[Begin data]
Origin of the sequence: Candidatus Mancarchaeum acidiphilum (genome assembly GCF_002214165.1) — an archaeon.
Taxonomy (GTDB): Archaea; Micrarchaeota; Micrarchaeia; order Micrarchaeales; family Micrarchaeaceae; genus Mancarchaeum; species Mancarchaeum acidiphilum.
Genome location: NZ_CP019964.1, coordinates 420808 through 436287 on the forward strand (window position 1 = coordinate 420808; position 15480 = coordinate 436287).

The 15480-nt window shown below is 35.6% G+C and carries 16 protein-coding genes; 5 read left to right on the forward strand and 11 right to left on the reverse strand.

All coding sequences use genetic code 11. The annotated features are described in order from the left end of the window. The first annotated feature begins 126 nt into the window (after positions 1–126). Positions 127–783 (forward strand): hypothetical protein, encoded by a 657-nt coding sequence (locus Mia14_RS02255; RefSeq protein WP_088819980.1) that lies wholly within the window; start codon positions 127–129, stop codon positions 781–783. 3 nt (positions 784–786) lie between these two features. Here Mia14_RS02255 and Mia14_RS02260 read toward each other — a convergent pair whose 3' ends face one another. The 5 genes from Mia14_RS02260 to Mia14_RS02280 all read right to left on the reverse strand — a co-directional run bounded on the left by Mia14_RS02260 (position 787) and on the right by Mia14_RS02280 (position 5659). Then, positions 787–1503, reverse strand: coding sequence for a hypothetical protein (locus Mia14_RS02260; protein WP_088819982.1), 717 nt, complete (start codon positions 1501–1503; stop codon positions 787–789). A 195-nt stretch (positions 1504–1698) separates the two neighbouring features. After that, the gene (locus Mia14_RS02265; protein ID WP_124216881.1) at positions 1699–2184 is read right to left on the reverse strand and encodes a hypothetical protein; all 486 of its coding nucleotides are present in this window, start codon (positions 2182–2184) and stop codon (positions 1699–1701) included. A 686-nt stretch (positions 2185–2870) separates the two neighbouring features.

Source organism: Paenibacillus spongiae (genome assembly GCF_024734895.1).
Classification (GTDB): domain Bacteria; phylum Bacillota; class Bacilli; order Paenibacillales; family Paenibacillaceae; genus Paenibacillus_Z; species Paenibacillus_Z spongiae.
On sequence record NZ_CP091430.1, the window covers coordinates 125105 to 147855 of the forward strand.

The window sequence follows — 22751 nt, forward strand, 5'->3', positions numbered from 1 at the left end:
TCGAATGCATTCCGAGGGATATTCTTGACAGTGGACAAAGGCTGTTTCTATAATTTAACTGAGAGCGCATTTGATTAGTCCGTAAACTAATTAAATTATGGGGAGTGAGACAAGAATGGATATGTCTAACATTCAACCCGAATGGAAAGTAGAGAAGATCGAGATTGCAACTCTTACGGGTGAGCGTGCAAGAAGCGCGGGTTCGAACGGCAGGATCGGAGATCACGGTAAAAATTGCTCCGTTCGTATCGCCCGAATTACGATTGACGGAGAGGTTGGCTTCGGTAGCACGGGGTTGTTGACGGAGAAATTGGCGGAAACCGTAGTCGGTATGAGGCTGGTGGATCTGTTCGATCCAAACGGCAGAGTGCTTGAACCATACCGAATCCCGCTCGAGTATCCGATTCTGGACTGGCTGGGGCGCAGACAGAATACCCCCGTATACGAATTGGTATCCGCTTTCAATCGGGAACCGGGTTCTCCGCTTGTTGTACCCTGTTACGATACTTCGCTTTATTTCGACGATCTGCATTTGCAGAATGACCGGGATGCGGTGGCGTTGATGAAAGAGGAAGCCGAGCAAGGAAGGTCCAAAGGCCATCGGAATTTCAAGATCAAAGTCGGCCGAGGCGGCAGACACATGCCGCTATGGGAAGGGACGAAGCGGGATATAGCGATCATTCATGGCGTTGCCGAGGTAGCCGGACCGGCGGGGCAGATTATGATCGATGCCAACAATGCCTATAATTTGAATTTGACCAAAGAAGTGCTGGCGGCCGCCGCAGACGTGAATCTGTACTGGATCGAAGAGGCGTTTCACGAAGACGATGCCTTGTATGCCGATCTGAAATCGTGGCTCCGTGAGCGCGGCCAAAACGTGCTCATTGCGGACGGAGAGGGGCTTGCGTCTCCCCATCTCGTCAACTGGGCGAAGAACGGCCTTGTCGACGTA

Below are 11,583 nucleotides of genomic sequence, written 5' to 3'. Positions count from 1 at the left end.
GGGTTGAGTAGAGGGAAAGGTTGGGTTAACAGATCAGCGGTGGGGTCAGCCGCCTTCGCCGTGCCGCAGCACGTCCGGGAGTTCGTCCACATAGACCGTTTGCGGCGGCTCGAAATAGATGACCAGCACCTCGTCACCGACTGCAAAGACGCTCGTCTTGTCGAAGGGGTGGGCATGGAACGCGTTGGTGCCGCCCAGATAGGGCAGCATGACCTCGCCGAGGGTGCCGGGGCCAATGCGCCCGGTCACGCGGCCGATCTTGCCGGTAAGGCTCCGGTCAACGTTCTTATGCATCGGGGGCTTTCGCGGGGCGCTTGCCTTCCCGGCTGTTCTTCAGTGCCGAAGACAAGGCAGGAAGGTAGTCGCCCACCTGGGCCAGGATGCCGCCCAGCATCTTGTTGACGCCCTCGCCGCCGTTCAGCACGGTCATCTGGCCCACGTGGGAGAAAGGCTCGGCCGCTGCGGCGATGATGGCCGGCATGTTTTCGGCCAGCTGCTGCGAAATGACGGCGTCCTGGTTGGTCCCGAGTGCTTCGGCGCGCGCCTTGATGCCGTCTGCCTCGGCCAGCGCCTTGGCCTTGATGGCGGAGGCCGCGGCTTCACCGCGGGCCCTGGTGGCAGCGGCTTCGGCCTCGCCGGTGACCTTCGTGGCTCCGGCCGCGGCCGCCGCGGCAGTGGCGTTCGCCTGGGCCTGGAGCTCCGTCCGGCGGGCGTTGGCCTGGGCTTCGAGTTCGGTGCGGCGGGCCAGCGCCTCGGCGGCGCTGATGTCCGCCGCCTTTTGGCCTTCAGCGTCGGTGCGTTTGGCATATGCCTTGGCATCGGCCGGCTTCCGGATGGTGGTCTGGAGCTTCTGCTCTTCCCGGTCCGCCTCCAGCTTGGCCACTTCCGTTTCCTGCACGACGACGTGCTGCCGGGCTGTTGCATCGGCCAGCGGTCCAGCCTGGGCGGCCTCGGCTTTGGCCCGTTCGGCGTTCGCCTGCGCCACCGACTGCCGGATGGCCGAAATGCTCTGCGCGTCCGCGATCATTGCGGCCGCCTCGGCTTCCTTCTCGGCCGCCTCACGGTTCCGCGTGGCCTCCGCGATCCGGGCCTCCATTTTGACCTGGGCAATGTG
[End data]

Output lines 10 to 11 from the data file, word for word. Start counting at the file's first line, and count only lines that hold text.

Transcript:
TCGAATGCATTCCGAGGGATATTCTTGACAGTGGACAAAGGCTGTTTCTATAATTTAACTGAGAGCGCATTTGATTAGTCCGTAAACTAATTAAATTATGGGGAGTGAGACAAGAATGGATATGTCTAACATTCAACCCGAATGGAAAGTAGAGAAGATCGAGATTGCAACTCTTACGGGTGAGCGTGCAAGAAGCGCGGGTTCGAACGGCAGGATCGGAGATCACGGTAAAAATTGCTCCGTTCGTATCGCCCGAATTACGATTGACGGAGAGGTTGGCTTCGGTAGCACGGGGTTGTTGACGGAGAAATTGGCGGAAACCGTAGTCGGTATGAGGCTGGTGGATCTGTTCGATCCAAACGGCAGAGTGCTTGAACCATACCGAATCCCGCTCGAGTATCCGATTCTGGACTGGCTGGGGCGCAGACAGAATACCCCCGTATACGAATTGGTATCCGCTTTCAATCGGGAACCGGGTTCTCCGCTTGTTGTACCCTGTTACGATACTTCGCTTTATTTCGACGATCTGCATTTGCAGAATGACCGGGATGCGGTGGCGTTGATGAAAGAGGAAGCCGAGCAAGGAAGGTCCAAAGGCCATCGGAATTTCAAGATCAAAGTCGGCCGAGGCGGCAGACACATGCCGCTATGGGAAGGGACGAAGCGGGATATAGCGATCATTCATGGCGTTGCCGAGGTAGCCGGACCGGCGGGGCAGATTATGATCGATGCCAACAATGCCTATAATTTGAATTTGACCAAAGAAGTGCTGGCGGCCGCCGCAGACGTGAATCTGTACTGGATCGAAGAGGCGTTTCACGAAGACGATGCCTTGTATGCCGATCTGAAATCGTGGCTCCGTGAGCGCGGCCAAAACGTGCTCATTGCGGACGGAGAGGGGCTTGCGTCTCCCCATCTCGTCAACTGGGCGAAGAACGGCCTTGTCGACGTA

Below are 11,583 nucleotides of genomic sequence, written 5' to 3'. Positions count from 1 at the left end.